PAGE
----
UNITED STATES DISTRICT COURT SOUTHERN DISTRICT OF NEW YORK - - - - - - - - - - - - - - - - - - - - - - - - - - - - - - - - - - - -X : MARK YOUNGERS, et al., individually and on behalf of all others similarly situated, : Plaintiffs, : : -against- 15cv8262 OPINION & ORDER : VIRTUS INVESTMENT PARTNERS INC., et al., : Defendants. : - - - - - - - - - - - - - - - - - - - - - - - - - - - - - - - - - - - -X WILLIAM H. PAULEY III, District Judge: Lead Plaintiffs Mark Youngers, et al. (“Plaintiffs”) bring this securities class action on behalf of themselves and others who purchased various mutual funds issued by Virtus Opportunities Trust (“Virtus Trust”) between May 8, 2010 and December 22, 2014. Plaintiffs move to certify a class. For the reasons that follow, Plaintiffs’ motion is denied. BACKGROUND The allegations of the Second Amended Complaint (“Complaint”) are accepted as true for the purpose of this motion for class certification.1 In brief, Plaintiffs allege that, in 2009, Virtus Partners began marketing a family of funds called “AlphaSector.” (Compl. ¶ 56.) In marketing materials, Defendants represented that the outsized performance of the AlphaSector indices had been achieved through live trading with real client assets beginning in 2001. (Compl. ¶¶ 69–76.) But, in fact, the AlphaSector indices did not come into existence until 2008. (Compl. ¶ 4.) 1 The details of this action are set forth in this Court’s Opinion & Order dated July 1, 2016, familiarity with which is presumed. See Youngers v. Virtus Inv. Partners Inc., 195 F. Supp. 3d 499 (S.D.N.Y. 2016), motion to certify appeal denied, No. 15-CV-8262, --- F. Supp. 3d ----, 2017 WL 65327 (S.D.N.Y. Jan. 6, 2017). 1 LEGAL STANDARD Federal Rule of Civil Procedure 23, which governs class certification, “does not set forth a mere pleading standard.” Wal–Mart Stores, Inc. v. Dukes, 564 U.S. 338, 350 (2011). Rather, “[t]he party seeking class certification must affirmatively demonstrate compliance with the Rule, and a district court may only certify a class if it is satisfied, after a rigorous analysis, that the requirements of Rule 23 are met.” In re Am. Int’l Grp., Inc. Sec. Litig., 689 F.3d 229, 237–38 (2d Cir. 2012) (internal quotation marks and alterations omitted). The moving party must first satisfy Rule 23(a), which “requires that a proposed class action (1) be sufficiently numerous, (2) involve questions of law or fact common to the class, (3) involve class plaintiffs whose claims are typical of the class, and (4) involve a class representative or representatives who adequately represent the interests of the class.” Myers v. Hertz Corp., 624 F.3d 537, 547 (2d Cir. 2010) (citing Fed. R. Civ. P. 23(a)). In addition, “the proposed class must satisfy at least one of the three requirements listed in Rule 23(b).” Wal– Mart, 131 S.Ct. at 2548. Plaintiffs here rely on Rule 23(b)(3), which “requires the party seeking certification to show that ‘questions of law or fact common to class members predominate over any questions affecting only individual members’ and that class treatment would be superior to individual litigation.” Myers, 624 F.3d at 547 (quoting Fed. R. Civ. P. 23(b)(3)). “Generally, claims alleging violations of Section[ ] 10(b) . . . of the Exchange Act are especially amenable to class certification,” In re Smith Barney Transfer Agent Litig., 290 F.R.D. 42, 45 (S.D.N.Y. 2013) (internal quotation marks omitted). And, “[i]n light of the importance of the class action device in securities fraud suits, these factors are to be construed liberally.” Gary Plastic Packaging Corp. v. Merrill Lynch, Pierce, Fenner & Smith, Inc., 903 F.2d 176, 179 (2d Cir. 1990). But “‘Rule 23(b)(3)’s predominance criterion is even more 2 demanding’ than the ‘rigorous analysis’ mandated under Rule 23(a), and requires a ‘close look at whether common issues predominate over individual ones.’” Sykes v. Mel S. Harris & Assocs. LLC, 780 F.3d 70, 103 (2d Cir. 2015) (quoting Comcast Corp. v. Behrend, 133 S. Ct. 1426, 1432 (2013)). DISCUSSION Plaintiffs move to certify a class of investors in Virtus Partners stock who were harmed by Virtus’s misstatements. Specifically, the proposed class consists of: purchasers of Virtus Allocator Premium AlphaSector Fund Class A, C, and I shares (VAAAX, VAACX, VAISX), Virtus AlphaSector Rotation Fund Class A, C, and I shares, (PWBAX, PWBCX, VARIX), Virtus Dynamic AlphaSector Fund Class A, B, C, and I shares (EMNAX, EMNBX, EMNCX, VIMNX), Virtus Global Premium AlphaSector Fund Class A, C, and I shares (VGPAX, VGPCX, VGPIX), and Virtus Premium AlphaSector Fund Class A, C, and I shares (VAPAX, VAPCX, VAPIX) (“AlphaSector Funds”) during the period from May 8, 2010 through December 22, 2014, inclusive (the “Class Period”). (Mem. In Support of Motion to Certify Class, ECF No. 130, at 1.) Defendants do not dispute that the proposed class meets the requirements for numerosity, commonality, or superiority. Instead, they argue, among other things, that Plaintiffs fail to allege that common questions predominate because it has failed to allege class-wide reliance or damages. I. Predominance Requirement “[T]he predominance requirement is met if the plaintiff can establish that the issues in the class action that are subject to generalized proof, and thus applicable to the class as a whole, . . . predominate over those issues that are subject only to individualized proof.” Brown v. Kelly, 609 F.3d 467, 483 (2d Cir. 2010). The predominance inquiry “often turns on the element of reliance.” Erica P. John Fund, Inc. v. Halliburton Co. (“Halliburton I”), 563 U.S. 804, 810 (2011). If “proof of individualized reliance from each member of the proposed plaintiff 3 class” were required, it would “prevent such plaintiffs from proceeding with a class action, since individual issues would overwhelm the common ones.” Halliburton I, 563 U.S. at 810; Carpenters Pension Trust Fund of St. Louis v. Barclays PLC, 310 F.R.D. 69, 74 (S.D.N.Y. 2015) (“[I]t is well settled that if proof of individual reliance were required, it would be impossible to meet the predominance requirement.”). Plaintiffs contend that predominance is established because there is a presumption of class-wide reliance under Affiliated Ute Citizens of Utah v. United States, 406 U.S. 128 (1972).2 In cases “involving primarily a failure to disclose, positive proof of reliance is not a prerequisite to recovery.” Affiliated Ute, 406 U.S. at 153. Rather, all that needs to be shown is that the “facts withheld be material in the sense that a reasonable investor might have considered them important in making [his] decision.” Affiliated Ute, 406 U.S. at 153–54. However, “the distinction between a misstatement and an omission is often difficult to articulate.” Carpenters Pension Trust, 310 F.R.D. at 97. The Affiliated Ute presumption does not apply when the omissions merely “exacerbate the misleading nature of the ‘alleged conduct.’” Starr ex rel. Estate of Sampson v. Georgeson S’holder, Inc., 412 F.3d 103, 109 n. 5 (2d Cir. 2005); In re Smith Barney, 290 F.R.D. at 48. For example, in Fogarazzo v. Lehman Bros., 263 F.R.D. 90, 106 (S.D.N.Y. 2009), the district court applied the Affiliated Ute presumption because the statements at issue were both affirmative misstatements and omissions. There, analyst statements not only contained false ratings but also failed to disclose the relationship between the analysts and the companies they were analyzing, thereby omitting a potential conflict of interest. Fogarazzo, 263 F.R.D. at 106. But in Carpenters Pension Trust Fund, 310 F.R.D. at 97, the district court declined to apply 2 Plaintiffs are not entitled to a fraud-on-the-market presumption of reliance under Basic Inc. v. Levinson, 485 U.S. 224 (1988) because the mutual fund shares issued by Virtus Trust were not traded on an efficient market. 4 Affiliated Ute. The “‘omissions’ in th[at] case [we]re simply the truth—the correct LIBOR rate or that defendants had been falsifying that rate. At most, defendants’ failure to disclose that they were manipulating the LIBOR submissions only ‘exacerbated the misleading nature of the affirmative statements.’” Carpenters Pension Trust Fund, 310 F.R.D. at 98. Here, Plaintiffs identify an affirmative statement that they claim is misleading. Specifically, they claim that a footnote in an appendix to the prospectuses misled investors by stating that “[t]he Index inception date is April 1, 2001” (Compl. ¶¶ 69–76) when the index did not come into existence until 2008 (Compl. ¶ 4). That Defendants failed to disclose the index did not exist until 2008 or the historical performance was back tested does not transform the misrepresentation into an omission. Indeed, “[i]f a misrepresentation claim could be reframed as an omission claim merely by alleging that a defendant ‘did nothing to dispel’ its own misrepresentation, then the limitation of the Affiliated Ute presumption to omissions alone would be meaningless indeed.” In re Barclays Liquidity Cross & High Frequency Trading Litig., 126 F. Supp. 3d 342, 366 (S.D.N.Y. 2015); Teamsters Local 445 Freight Div. Pension Fund v. Bombardier, Inc., No. 05-CV-1898 (SAS), 2006 WL 2161887, at *5 (S.D.N.Y. Aug. 1, 2006) (“Where positive statements are central to the alleged fraud, thereby eliminating the evidentiary problems inherent in proving reliance on an omission, the Affiliated Ute presumption does not apply.”). Ultimately, because “this is a case . . . primarily built around misrepresentations, [] omissions, if any, merely serve to exacerbate and bolster their misrepresentation claims, and Lead Plaintiffs are not entitled to the Affiliated Ute presumption of reliance.” In re Moody’s Corp. Sec. Litig., 274 F.R.D. 480, 494 (S.D.N.Y. 2011) (citing duPont v. Brady, 828 F.2d 75, 76 (2d Cir. 1987). Without a class-wide presumption of reliance, each plaintiff will have to prove 5 reliance individually. As a result, because individual issues of reliance will predominate, class certification under Rule 23(b)(3) is inappropriate.3 CONCLUSION For the foregoing reasons, Plaintiffs’ motion for class certification is denied. The Clerk of Court is directed to terminate the motion pending at ECF No. 130. Dated: May 15, 2017 New York, New York SO ORDERED: _____________________________ WILLIAM H. PAULEY III U.S.D.J. 3 Because Plaintiffs fail to satisfy Rule 23(b)(3)’s predominance requirement, this Court need not address the other arguments for class certification. 6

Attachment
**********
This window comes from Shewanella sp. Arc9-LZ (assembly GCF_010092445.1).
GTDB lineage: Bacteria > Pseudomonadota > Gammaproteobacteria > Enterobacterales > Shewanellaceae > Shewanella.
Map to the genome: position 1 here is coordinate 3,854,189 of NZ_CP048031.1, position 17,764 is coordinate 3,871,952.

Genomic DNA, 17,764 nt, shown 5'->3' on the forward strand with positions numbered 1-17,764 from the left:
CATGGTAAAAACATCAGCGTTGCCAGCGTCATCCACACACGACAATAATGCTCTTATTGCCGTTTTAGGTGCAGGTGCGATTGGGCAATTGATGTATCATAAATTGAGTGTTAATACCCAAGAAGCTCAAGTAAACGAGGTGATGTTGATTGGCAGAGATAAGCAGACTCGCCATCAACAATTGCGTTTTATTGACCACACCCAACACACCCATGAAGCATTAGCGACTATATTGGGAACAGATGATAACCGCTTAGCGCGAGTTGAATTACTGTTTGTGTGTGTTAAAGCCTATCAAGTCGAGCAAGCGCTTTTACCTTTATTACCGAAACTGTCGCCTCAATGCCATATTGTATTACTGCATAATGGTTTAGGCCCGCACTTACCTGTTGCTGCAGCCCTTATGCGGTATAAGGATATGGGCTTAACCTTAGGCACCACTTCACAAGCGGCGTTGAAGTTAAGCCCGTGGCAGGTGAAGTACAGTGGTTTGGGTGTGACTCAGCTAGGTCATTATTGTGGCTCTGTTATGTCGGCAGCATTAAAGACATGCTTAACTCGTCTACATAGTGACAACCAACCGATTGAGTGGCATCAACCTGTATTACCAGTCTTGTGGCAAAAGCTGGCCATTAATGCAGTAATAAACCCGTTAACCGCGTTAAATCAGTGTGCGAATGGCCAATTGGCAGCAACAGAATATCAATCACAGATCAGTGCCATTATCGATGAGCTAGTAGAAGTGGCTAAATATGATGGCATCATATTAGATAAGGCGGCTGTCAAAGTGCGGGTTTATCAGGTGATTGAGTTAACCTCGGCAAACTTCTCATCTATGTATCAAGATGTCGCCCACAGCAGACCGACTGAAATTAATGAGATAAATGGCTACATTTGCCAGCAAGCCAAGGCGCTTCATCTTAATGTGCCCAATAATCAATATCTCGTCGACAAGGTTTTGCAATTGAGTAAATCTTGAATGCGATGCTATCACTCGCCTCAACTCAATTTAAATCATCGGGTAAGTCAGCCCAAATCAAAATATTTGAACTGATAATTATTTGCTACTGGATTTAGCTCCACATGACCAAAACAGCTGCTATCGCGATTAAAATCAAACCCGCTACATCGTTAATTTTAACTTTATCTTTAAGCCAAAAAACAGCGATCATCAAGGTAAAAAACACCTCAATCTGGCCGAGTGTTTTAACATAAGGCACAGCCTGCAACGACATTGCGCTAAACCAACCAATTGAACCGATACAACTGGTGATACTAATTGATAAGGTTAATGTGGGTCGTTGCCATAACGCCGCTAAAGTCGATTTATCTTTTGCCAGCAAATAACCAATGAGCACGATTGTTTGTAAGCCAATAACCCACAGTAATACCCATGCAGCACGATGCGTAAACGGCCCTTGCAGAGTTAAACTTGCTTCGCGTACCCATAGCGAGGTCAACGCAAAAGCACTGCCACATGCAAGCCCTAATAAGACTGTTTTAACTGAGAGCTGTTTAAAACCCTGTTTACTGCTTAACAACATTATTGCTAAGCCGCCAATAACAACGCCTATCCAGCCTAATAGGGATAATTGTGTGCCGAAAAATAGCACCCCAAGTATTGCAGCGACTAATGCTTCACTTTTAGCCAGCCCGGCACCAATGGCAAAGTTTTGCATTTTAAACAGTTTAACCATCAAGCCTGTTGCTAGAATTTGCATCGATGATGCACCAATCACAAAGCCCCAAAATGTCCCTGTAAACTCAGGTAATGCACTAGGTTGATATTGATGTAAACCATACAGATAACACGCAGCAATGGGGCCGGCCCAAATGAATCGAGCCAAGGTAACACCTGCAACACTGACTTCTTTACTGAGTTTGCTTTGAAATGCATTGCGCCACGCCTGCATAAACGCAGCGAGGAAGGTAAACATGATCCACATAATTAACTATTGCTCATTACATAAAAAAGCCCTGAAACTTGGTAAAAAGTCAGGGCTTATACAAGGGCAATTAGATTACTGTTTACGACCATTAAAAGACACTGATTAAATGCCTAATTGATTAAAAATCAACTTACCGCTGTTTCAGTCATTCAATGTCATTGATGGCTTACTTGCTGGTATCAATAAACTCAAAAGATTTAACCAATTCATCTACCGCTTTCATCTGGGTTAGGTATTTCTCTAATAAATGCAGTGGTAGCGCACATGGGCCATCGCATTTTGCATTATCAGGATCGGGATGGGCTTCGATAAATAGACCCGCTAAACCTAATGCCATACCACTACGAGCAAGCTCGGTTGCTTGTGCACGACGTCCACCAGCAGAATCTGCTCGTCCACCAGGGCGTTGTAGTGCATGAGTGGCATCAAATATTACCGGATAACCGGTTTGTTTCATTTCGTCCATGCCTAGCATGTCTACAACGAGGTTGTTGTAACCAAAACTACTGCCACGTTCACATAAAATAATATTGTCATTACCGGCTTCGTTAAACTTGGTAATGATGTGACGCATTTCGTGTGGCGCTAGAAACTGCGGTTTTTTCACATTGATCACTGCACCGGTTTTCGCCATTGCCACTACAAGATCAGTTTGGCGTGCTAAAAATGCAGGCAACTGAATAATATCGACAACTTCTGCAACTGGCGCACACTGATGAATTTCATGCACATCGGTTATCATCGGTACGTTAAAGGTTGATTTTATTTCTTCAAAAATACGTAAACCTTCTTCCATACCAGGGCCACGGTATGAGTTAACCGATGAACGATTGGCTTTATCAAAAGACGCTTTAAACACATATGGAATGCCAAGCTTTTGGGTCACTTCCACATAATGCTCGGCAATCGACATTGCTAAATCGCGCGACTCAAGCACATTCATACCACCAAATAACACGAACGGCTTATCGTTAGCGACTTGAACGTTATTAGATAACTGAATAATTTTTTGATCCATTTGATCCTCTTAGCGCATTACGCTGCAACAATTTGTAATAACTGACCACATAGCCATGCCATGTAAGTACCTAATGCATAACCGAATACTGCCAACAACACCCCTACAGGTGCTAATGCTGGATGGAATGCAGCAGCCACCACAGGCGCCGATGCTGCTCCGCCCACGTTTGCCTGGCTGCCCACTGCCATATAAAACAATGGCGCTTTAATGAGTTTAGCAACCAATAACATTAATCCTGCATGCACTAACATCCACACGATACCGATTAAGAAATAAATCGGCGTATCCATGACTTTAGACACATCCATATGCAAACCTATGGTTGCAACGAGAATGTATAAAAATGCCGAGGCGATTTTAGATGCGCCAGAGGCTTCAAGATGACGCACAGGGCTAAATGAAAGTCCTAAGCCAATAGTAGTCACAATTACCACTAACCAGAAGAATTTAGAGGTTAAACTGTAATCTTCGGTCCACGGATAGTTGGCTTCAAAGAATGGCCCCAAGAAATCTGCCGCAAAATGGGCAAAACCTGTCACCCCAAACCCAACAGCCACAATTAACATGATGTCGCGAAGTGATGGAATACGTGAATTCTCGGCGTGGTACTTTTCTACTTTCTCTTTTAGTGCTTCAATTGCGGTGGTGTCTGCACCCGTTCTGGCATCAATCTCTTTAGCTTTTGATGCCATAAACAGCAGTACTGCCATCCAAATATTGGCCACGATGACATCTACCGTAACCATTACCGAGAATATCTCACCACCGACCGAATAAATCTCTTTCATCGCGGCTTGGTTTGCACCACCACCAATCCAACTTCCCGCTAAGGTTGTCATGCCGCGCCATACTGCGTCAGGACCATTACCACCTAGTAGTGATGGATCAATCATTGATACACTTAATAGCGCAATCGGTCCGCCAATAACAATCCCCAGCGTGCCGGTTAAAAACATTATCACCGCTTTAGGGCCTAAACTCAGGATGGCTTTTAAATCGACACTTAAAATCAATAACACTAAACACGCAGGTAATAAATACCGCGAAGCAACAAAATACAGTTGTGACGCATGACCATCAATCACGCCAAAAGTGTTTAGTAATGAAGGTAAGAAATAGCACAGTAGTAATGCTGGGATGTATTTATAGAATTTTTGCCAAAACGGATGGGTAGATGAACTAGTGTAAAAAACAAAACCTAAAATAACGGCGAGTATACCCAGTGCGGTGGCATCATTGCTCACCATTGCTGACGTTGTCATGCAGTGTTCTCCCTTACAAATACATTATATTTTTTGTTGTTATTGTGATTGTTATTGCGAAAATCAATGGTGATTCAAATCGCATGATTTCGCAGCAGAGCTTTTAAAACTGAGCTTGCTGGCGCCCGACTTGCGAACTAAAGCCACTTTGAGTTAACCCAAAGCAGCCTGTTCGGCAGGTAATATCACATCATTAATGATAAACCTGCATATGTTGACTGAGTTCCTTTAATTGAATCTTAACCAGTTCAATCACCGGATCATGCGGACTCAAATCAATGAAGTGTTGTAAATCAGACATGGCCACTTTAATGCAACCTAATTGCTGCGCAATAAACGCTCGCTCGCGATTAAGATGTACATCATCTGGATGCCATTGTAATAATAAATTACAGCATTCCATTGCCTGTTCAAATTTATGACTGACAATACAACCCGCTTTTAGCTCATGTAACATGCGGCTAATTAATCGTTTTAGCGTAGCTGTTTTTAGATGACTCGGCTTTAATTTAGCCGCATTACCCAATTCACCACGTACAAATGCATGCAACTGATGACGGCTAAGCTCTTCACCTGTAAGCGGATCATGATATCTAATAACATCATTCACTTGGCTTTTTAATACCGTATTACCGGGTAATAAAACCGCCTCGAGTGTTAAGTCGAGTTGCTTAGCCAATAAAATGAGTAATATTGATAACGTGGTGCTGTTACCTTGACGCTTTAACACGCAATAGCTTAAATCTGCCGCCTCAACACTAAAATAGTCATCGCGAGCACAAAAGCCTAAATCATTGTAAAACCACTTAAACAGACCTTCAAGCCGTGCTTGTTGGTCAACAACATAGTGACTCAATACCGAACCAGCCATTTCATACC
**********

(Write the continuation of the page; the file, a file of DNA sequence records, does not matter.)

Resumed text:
Disclaimer: Justia Dockets & Filings provides public litigation records from the federal appellate and district courts. These filings and docket sheets should not be considered findings of fact or liability, nor do they necessarily reflect the view of Justia.

Why Is My Information Online?